[WEBINAR 6/26] Major Wins for Transparency: How the N.H. Supreme Court Reshaped the Right to Know Law

June 26 | 12 p.m. – 1 p.m. | Free and Open to Public


RICK GAGLIUSO | A member the New England First Amendment Coalition and New Hampshire Press Association Boards of Directors, Gagliuso is an established construction law authority, media attorney and civic activist who is a shareholder in the Bernstein Shur Law firm in Manchester. He represents media outlets throughout the state.

GREGORY V. SULLIVAN | A member of the NEFAC and Nackey S. Loeb School of Communications Boards of Directors, Sullivan serves as general counsel for the Union Leader Corporation. He teaches First Amendment Media Law at Suffolk University Law School in Boston and at the Loeb School in Manchester, N.H.

This event will be moderated by NEFAC Executive Director Justin Silverman and Loeb School Executive Director Laura Simoes.

Program Sponsors


The New England First Amendment Coalition, Nackey S. Loeb School of Communications and the New Hampshire Press Association will present a webinar about recent decisions expanding the public’s right to know about government.

Attorneys Richard Gagliuso and Gregory V. Sullivan will discuss two positive decisions issued by the Supreme Court of New Hampshire earlier this month that will make it easier for the public to oversee its law enforcement agencies and hold police officers accountable for their actions.

Gagliuso of Bernstein Shur and Sullivan of Malloy & Sullivan were among the attorneys arguing for the public’s right to know in the cases.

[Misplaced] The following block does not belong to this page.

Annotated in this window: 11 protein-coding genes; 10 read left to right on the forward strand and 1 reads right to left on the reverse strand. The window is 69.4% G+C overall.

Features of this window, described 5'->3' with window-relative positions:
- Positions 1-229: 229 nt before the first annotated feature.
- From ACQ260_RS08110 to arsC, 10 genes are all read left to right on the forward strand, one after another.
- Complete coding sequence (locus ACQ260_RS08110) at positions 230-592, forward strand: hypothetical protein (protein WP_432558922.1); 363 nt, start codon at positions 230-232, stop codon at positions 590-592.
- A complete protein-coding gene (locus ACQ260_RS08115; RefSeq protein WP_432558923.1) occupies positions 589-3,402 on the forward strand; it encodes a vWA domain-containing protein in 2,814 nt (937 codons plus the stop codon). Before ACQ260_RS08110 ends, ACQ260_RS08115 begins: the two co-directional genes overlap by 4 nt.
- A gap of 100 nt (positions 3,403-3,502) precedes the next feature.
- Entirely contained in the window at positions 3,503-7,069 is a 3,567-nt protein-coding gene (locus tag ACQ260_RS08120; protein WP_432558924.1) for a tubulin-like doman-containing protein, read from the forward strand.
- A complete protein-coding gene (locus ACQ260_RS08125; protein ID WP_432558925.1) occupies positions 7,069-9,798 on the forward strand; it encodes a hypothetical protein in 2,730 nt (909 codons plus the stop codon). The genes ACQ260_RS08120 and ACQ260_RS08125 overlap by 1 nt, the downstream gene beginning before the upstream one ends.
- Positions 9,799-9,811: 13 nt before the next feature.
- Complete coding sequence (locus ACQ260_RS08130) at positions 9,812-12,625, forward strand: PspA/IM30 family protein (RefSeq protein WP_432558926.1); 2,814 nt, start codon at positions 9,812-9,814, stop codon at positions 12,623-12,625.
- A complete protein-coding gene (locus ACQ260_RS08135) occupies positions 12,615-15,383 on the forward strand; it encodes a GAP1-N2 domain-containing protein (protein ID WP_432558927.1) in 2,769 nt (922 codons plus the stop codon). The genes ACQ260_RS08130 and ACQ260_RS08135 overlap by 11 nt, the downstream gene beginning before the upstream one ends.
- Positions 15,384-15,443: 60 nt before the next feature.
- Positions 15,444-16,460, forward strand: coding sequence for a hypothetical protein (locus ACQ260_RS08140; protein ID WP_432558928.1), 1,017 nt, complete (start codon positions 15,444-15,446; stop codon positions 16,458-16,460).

In each case, the high court overruled a previous decision that categorically exempted from the state’s Right-to-Know Law any records related to “internal personnel practices.” With these rulings, that category of records is now more limited. A balancing test — rather than the more strict per se exemption — is now also required to determine if those records should be publicly released.

At stake in the cases was the public’s right to access certain law enforcement records. Seacoast Newspapers v. City of Portsmouth concerned the release of a 2018 arbitration decision about a fired police officer. In Union Leader Corp. v. Town of Salem, the court addressed a public records request for an audit report that included details about internal affairs complaint investigations.

Both the police union in Portsmouth and the Salem Police Department had cited a 1993 case Union Leader Corp. v. Fenniman to try to argue that the documents were exempt from the Right-to-Know Law, an earlier decision the court now says is flawed.

NEFAC was formed in 2006 to advance and protect the Five Freedoms of the First Amendment, including the principle of the public’s right to know. We’re a broad-based organization of people who believe in the power of an informed democratic society. Our members include lawyers, journalists, historians, academics and private citizens.

Our coalition is funded through contributions made by those who value the First Amendment and who strive to keep government accountable. Please make a donation here.

Major Supporters of NEFAC include Hearst Connecticut Media Group, Paul and Ann Sagan, The Boston Globe, WBUR, Boston University and the Robertson Foundation.